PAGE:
4. Stop eating meat. Or reduce your meat consumption. Or beef consumption. Especially beef. Even the best local, grass-fed beef has environmental impacts. For the love of goddess. This is one of the most high-impact ways to reduce your carbon footprint. Plus, when you stop eating meat, you are saying “no” to an industry that promotes immense pain and suffering of sentient creatures at the expense of our taste buds and cultural norms.

  5. Stop buying new clothes. Or reduce your new-clothes consumption. Read this article on the fashion industry and the staggering amount of waste and carbon emissions generated by this industry. 

  6. Track, for a week, your use of single-use plastics. I did this and was shocked at how my, “I know it’s not ideal, but just this once” mindset overrode everything else. My need for and reliance on convenience ultimately dictated my decisions. And seeing these numbers was essential to changing the habit.

  7. Carry a fork and spoon. Especially if you get a lot of to-go meals.

  8. Carry a water bottle and a to-go coffee cup. When I LOVE my items for their amazing functionality and hella cute aesthetic, I’m more likely to carry them around. Looking at my big Yeti with hot tea in it gives me joy, and when I have that experience, I’m WAY more likely to carry these babies around (and to care about not losing them).

  9. Declare which practices you are committed to changing to at least one person. My success in changing habits is contingent upon making a verbal declaration that I am doing so. It has never worked for me to say to myself, “you know, yeah, I think I'll stop using coffee cups.” I had to make an Instagram post declaring that if I didn't have my to-go cup, I would either drink my coffee to stay or not buy any, at all. I was immediately accountable to my community, and that year, I bought a total of 6 coffee cups. Declare. It. And it will be so.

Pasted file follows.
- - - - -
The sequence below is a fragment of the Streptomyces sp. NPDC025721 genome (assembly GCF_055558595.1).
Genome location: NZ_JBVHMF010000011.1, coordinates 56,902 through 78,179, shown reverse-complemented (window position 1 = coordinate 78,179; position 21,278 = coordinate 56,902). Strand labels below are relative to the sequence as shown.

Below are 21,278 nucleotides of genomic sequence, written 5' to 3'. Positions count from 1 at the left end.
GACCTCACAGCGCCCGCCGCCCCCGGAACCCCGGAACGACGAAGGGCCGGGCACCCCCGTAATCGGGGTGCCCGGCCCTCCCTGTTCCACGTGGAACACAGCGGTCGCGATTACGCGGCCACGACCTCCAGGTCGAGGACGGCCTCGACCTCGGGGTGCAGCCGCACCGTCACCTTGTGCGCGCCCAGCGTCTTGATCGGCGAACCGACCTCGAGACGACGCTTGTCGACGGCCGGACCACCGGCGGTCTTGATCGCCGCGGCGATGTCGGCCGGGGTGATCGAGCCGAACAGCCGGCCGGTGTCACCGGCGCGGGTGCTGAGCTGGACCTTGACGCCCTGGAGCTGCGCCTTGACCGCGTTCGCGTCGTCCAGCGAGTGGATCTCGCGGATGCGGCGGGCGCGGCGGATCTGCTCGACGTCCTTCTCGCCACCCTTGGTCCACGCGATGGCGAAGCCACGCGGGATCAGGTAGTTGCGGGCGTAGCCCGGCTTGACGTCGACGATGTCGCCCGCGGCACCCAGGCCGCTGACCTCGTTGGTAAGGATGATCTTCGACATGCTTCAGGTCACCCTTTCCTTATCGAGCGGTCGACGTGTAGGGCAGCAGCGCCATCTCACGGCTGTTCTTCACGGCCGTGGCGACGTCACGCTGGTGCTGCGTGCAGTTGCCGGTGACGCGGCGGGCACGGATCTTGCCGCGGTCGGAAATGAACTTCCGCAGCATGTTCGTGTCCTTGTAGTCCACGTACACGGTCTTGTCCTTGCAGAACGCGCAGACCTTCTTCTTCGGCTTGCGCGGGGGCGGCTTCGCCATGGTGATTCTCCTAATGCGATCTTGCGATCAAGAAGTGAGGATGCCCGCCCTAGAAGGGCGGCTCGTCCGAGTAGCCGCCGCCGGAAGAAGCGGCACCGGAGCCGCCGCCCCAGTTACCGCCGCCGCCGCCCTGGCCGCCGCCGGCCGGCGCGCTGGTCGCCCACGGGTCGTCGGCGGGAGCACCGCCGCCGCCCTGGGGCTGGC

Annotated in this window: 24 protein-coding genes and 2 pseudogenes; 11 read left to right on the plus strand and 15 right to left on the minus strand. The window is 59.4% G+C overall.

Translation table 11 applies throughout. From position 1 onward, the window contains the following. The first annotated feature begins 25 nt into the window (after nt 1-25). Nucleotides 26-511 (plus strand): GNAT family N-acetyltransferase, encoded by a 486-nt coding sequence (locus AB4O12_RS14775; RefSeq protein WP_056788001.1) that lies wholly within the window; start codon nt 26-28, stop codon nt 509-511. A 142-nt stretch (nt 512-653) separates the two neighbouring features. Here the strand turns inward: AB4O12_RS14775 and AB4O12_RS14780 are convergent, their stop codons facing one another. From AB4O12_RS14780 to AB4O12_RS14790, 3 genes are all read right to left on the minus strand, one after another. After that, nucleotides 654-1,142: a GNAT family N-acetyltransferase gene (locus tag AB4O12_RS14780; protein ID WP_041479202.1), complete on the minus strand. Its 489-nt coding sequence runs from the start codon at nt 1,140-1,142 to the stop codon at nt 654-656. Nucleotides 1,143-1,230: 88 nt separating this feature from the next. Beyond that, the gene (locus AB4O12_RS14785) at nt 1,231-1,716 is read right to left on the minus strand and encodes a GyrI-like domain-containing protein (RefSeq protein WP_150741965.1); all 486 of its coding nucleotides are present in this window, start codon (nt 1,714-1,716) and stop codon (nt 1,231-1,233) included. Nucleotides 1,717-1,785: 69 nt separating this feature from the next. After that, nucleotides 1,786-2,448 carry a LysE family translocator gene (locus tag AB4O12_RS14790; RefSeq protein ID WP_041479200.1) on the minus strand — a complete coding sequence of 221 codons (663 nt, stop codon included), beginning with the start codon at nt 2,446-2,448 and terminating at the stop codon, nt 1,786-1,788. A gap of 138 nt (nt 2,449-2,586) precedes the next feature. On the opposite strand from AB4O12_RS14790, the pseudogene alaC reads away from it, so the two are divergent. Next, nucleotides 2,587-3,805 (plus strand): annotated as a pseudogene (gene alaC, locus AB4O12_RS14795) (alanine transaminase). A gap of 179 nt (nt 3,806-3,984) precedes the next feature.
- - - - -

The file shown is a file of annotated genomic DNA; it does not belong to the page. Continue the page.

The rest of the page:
10. Vote. This might seem obvious. Vote for candidates who prioritize the health of the earth. Vote for candidates who are sounding the alarm bells, who see this as a crisis. We need urgency and we need those candidates making decisions. Choose earth over party.

  11. Donate. This is last because not everyone has the good fortune to donate. But if you can spare $5 a month, consider this. Do research. Find an org you love. Love it so much that when you look at your bank statement and see the withdrawal, you are filled with love. Cultivate a feeling of gratitude and abundance for the money you can give that can do so much good in the world. If you need ideas, here is a list of environmental orgs you can donate too.

I hope this list is somewhat helpful. My disclaimer here is that I am not perfect - I still have much to work on. I'm especially working this year on single-use plastics, and I'm committed to carrying a spoon and fork at all times, making them as essential as my wallet or keys.

That Saturday morning, I was positively swallowed by helplessness. Overcome with a sense of small-ness in a problem that feels too big for me to wrap my arms around. But here is the thing. I am not helpless. And neither are you. Neither are we, and the more we operate above individuality and helplessness - the more we can elevate this conversation as a collective - the more we grow a collective voice of care, concern for, and love of this great earth of ours. I love you. Let's go.